In the Wee Small Hours
On that day when the Lord gave the Amorites over to the Israelites, Joshua spoke to the Lord; and he said in the sight of Israel, “Sun, stand still at Gibeon; and Moon, in the valley of Aijalon.” And the sun stood still, and the moon stopped, until the nation took vengeance on their enemies. – Joshua 10:12-13 (NRSV)
The sun is limiting its face time with the northern hemisphere these days. Dawn rises each morning with slow luxury. Noon casts long shadows. Dusk reddens the autumn leaves in late afternoon.
I’m grateful for the lengthening nights in this time of glaring injustice, gaudy lies, and flashing threats of violence. I can’t imagine taking joy in a day without darkness, a day of blazing light, a day without the reprieve of time, a day when the moon waits in the wings so the sun can abet catastrophic horror.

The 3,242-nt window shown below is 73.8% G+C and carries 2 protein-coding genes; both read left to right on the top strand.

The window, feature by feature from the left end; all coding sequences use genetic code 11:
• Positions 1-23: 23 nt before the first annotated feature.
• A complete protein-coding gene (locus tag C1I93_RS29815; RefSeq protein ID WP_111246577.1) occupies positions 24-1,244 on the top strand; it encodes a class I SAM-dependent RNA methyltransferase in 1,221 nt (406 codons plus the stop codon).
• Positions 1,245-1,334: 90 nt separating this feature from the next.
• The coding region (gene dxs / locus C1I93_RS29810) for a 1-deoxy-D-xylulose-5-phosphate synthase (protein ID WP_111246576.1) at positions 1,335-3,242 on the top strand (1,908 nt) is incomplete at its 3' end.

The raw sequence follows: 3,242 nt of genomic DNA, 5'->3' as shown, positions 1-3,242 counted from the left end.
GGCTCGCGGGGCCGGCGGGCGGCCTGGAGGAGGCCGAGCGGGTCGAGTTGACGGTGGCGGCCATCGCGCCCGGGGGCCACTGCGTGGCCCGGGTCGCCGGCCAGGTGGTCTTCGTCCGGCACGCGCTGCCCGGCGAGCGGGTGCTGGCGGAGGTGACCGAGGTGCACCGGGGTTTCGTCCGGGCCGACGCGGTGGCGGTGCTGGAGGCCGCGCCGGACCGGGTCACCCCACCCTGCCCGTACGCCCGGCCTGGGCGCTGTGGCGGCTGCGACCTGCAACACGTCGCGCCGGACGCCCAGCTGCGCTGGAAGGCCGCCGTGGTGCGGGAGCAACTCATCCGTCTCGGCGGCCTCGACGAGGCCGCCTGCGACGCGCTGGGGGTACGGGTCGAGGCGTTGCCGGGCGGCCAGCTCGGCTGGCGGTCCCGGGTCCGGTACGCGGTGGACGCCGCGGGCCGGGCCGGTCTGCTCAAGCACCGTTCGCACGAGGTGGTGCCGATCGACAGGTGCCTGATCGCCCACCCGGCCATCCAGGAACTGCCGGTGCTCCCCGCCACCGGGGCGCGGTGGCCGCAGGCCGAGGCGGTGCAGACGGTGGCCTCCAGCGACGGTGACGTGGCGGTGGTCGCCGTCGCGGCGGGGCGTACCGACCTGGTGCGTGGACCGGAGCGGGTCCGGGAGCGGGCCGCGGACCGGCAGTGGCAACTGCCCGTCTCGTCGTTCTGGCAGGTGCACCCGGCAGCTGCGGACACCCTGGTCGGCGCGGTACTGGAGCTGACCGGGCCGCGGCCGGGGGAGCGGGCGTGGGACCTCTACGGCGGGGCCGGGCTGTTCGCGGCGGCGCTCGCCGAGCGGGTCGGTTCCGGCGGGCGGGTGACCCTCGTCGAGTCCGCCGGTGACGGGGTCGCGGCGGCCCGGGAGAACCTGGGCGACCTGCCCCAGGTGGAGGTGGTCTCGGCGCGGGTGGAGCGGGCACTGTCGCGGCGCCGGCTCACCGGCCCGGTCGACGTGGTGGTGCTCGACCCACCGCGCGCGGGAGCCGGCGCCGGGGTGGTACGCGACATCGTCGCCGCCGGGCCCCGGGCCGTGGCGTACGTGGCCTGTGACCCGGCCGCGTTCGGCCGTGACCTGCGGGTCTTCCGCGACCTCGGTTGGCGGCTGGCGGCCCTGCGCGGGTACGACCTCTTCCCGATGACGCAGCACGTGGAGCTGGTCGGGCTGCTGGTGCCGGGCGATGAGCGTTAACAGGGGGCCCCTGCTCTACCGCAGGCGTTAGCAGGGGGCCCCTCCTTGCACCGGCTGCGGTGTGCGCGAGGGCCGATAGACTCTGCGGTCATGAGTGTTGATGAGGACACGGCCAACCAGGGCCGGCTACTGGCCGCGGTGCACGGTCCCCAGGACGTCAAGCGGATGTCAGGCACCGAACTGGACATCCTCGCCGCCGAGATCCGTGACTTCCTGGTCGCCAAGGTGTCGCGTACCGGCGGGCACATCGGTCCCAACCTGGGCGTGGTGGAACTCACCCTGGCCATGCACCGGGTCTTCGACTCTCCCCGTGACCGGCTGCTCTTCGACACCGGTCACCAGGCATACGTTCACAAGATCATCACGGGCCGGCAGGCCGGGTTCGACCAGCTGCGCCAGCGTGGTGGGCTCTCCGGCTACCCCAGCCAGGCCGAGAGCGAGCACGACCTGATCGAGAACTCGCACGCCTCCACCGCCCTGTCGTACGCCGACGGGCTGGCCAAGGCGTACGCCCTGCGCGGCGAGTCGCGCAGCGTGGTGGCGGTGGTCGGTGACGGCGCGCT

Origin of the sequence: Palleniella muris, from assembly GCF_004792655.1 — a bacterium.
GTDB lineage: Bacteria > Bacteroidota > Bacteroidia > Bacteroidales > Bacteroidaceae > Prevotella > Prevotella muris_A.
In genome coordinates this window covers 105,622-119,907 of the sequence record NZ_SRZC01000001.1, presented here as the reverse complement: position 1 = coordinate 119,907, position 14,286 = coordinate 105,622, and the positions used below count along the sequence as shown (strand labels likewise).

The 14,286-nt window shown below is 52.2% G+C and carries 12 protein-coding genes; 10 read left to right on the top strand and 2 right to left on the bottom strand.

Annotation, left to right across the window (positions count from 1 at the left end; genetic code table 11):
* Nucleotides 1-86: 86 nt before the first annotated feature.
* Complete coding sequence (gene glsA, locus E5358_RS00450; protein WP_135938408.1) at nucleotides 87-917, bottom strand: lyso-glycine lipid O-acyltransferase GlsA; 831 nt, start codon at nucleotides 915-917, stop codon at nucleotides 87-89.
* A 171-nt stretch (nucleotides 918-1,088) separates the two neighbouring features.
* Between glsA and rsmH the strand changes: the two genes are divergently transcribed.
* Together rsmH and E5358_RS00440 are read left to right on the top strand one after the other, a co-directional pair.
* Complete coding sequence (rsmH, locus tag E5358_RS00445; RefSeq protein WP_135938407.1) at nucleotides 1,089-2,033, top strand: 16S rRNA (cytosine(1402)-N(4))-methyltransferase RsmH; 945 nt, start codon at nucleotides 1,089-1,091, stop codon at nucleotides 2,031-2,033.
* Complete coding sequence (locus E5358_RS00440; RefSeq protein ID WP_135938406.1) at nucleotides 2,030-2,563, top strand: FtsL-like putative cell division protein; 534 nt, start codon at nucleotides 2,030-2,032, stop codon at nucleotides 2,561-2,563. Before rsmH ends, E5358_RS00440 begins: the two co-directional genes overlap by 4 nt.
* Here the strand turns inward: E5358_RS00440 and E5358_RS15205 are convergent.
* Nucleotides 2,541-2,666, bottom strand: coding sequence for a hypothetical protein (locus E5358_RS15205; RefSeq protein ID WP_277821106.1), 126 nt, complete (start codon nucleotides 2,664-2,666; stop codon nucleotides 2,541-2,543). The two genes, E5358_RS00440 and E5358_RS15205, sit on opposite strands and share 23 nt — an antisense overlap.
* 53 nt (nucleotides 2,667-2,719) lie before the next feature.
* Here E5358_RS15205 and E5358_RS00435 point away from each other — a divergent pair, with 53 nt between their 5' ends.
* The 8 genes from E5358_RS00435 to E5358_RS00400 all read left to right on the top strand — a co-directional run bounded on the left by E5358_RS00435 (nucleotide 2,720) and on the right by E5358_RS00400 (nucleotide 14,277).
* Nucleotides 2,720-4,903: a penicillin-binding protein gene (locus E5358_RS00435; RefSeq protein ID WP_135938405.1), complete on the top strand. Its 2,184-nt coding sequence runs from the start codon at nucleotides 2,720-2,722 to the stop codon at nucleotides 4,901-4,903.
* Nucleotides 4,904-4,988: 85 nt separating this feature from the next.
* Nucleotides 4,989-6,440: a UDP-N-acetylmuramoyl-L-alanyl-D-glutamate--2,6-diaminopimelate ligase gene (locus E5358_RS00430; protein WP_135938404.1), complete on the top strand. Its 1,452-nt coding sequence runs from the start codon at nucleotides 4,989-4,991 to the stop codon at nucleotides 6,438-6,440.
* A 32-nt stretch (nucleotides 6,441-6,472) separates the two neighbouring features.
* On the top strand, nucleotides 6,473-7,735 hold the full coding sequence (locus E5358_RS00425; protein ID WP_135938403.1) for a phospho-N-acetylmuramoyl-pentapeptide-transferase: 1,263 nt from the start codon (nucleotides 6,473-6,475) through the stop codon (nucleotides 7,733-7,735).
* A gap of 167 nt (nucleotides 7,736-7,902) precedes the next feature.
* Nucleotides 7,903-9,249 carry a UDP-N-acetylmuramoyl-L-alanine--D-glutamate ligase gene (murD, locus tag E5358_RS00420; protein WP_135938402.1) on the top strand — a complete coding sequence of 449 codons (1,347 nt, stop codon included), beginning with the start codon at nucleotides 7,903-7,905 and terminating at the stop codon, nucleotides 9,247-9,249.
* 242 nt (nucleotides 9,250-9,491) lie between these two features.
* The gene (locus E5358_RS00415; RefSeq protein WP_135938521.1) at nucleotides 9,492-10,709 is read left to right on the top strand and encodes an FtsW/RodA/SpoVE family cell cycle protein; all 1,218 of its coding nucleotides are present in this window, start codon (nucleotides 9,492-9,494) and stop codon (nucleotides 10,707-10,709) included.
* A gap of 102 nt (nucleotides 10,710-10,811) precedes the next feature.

But even without the sun standing still, daily upheaval has quite an overwhelming intensity. As does election news. As does pandemic news. As does pretty much everything else. My social media is filled with calls for the brilliant work of justice to be unrelenting. Righteous messages and unrighteous messages alike radiate the theme: We cannot stop! We must persevere! Let the sun stand still to fuel our work!
Meanwhile the moon is spending an increased amount of time whispering a different necessary truth: Here, for all, are the lengthening hours of the night, a gift for repentance and restoration. For quiet and calm. For dreaming and releasing.
We need the moonlit hours, as much if not more than the sunlit hours, for the work at hand. Or at least, I need them. Because what will be the value of virtuous victory under the sun if we kill ourselves (and others) in the process?
Here is the sun, willingly waning, so that our agitated spirits might do the same.
Give us this day our rest.
Rachel Hackenberg serves on the national staff for the United Church of Christ. She is the author of Writing to God and the co-author of Denial Is My Spiritual Practice, among other titles. Her blog is Faith and Water.